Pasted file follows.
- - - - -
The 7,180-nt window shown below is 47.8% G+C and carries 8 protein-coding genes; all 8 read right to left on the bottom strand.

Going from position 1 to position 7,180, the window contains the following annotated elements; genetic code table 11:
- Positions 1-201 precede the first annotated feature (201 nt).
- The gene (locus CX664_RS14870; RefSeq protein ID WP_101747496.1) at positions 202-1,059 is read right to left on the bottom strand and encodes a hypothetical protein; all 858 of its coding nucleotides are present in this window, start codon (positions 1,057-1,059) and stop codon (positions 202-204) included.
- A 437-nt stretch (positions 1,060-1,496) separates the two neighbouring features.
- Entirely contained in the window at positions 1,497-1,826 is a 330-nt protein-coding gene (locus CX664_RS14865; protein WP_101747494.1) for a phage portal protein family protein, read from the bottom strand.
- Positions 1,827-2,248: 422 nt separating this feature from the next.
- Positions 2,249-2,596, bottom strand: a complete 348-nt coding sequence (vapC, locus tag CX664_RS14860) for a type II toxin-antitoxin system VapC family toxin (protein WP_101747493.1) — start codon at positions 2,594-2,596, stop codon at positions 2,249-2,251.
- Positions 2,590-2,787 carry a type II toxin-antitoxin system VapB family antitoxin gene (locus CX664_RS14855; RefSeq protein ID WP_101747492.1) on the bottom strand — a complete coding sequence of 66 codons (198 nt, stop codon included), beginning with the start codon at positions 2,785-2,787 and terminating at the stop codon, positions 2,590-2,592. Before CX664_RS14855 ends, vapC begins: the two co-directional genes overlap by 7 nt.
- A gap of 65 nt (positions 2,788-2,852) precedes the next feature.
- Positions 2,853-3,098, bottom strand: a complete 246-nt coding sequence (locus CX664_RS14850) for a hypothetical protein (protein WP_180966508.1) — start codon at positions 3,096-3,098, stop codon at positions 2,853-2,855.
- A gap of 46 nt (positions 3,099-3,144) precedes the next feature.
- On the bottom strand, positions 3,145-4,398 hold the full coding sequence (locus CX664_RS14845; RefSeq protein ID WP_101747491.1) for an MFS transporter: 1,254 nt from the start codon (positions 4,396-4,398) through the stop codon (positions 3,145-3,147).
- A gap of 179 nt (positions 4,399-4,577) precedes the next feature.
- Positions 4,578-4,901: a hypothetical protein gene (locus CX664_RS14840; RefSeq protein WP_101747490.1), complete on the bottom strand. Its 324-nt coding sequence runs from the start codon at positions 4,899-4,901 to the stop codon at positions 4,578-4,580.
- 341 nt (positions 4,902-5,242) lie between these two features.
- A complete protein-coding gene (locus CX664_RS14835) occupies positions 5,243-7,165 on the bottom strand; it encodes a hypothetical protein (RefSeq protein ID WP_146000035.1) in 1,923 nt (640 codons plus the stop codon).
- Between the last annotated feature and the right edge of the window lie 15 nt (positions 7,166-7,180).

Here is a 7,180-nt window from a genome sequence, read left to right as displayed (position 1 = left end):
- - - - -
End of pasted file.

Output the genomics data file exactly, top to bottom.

The 7,180-nt window shown below is 47.8% G+C and carries 8 protein-coding genes; all 8 read right to left on the bottom strand.

Going from position 1 to position 7,180, the window contains the following annotated elements; genetic code table 11:
- Positions 1-201 precede the first annotated feature (201 nt).
- The gene (locus CX664_RS14870; RefSeq protein ID WP_101747496.1) at positions 202-1,059 is read right to left on the bottom strand and encodes a hypothetical protein; all 858 of its coding nucleotides are present in this window, start codon (positions 1,057-1,059) and stop codon (positions 202-204) included.
- A 437-nt stretch (positions 1,060-1,496) separates the two neighbouring features.
- Entirely contained in the window at positions 1,497-1,826 is a 330-nt protein-coding gene (locus CX664_RS14865; protein WP_101747494.1) for a phage portal protein family protein, read from the bottom strand.
- Positions 1,827-2,248: 422 nt separating this feature from the next.
- Positions 2,249-2,596, bottom strand: a complete 348-nt coding sequence (vapC, locus tag CX664_RS14860) for a type II toxin-antitoxin system VapC family toxin (protein WP_101747493.1) — start codon at positions 2,594-2,596, stop codon at positions 2,249-2,251.
- Positions 2,590-2,787 carry a type II toxin-antitoxin system VapB family antitoxin gene (locus CX664_RS14855; RefSeq protein ID WP_101747492.1) on the bottom strand — a complete coding sequence of 66 codons (198 nt, stop codon included), beginning with the start codon at positions 2,785-2,787 and terminating at the stop codon, positions 2,590-2,592. Before CX664_RS14855 ends, vapC begins: the two co-directional genes overlap by 7 nt.
- A gap of 65 nt (positions 2,788-2,852) precedes the next feature.
- Positions 2,853-3,098, bottom strand: a complete 246-nt coding sequence (locus CX664_RS14850) for a hypothetical protein (protein WP_180966508.1) — start codon at positions 3,096-3,098, stop codon at positions 2,853-2,855.
- A gap of 46 nt (positions 3,099-3,144) precedes the next feature.
- On the bottom strand, positions 3,145-4,398 hold the full coding sequence (locus CX664_RS14845; RefSeq protein ID WP_101747491.1) for an MFS transporter: 1,254 nt from the start codon (positions 4,396-4,398) through the stop codon (positions 3,145-3,147).
- A gap of 179 nt (positions 4,399-4,577) precedes the next feature.
- Positions 4,578-4,901: a hypothetical protein gene (locus CX664_RS14840; RefSeq protein WP_101747490.1), complete on the bottom strand. Its 324-nt coding sequence runs from the start codon at positions 4,899-4,901 to the stop codon at positions 4,578-4,580.
- 341 nt (positions 4,902-5,242) lie between these two features.
- A complete protein-coding gene (locus CX664_RS14835) occupies positions 5,243-7,165 on the bottom strand; it encodes a hypothetical protein (RefSeq protein ID WP_146000035.1) in 1,923 nt (640 codons plus the stop codon).
- Between the last annotated feature and the right edge of the window lie 15 nt (positions 7,166-7,180).

Here is a 7,180-nt window from a genome sequence, read left to right as displayed (position 1 = left end):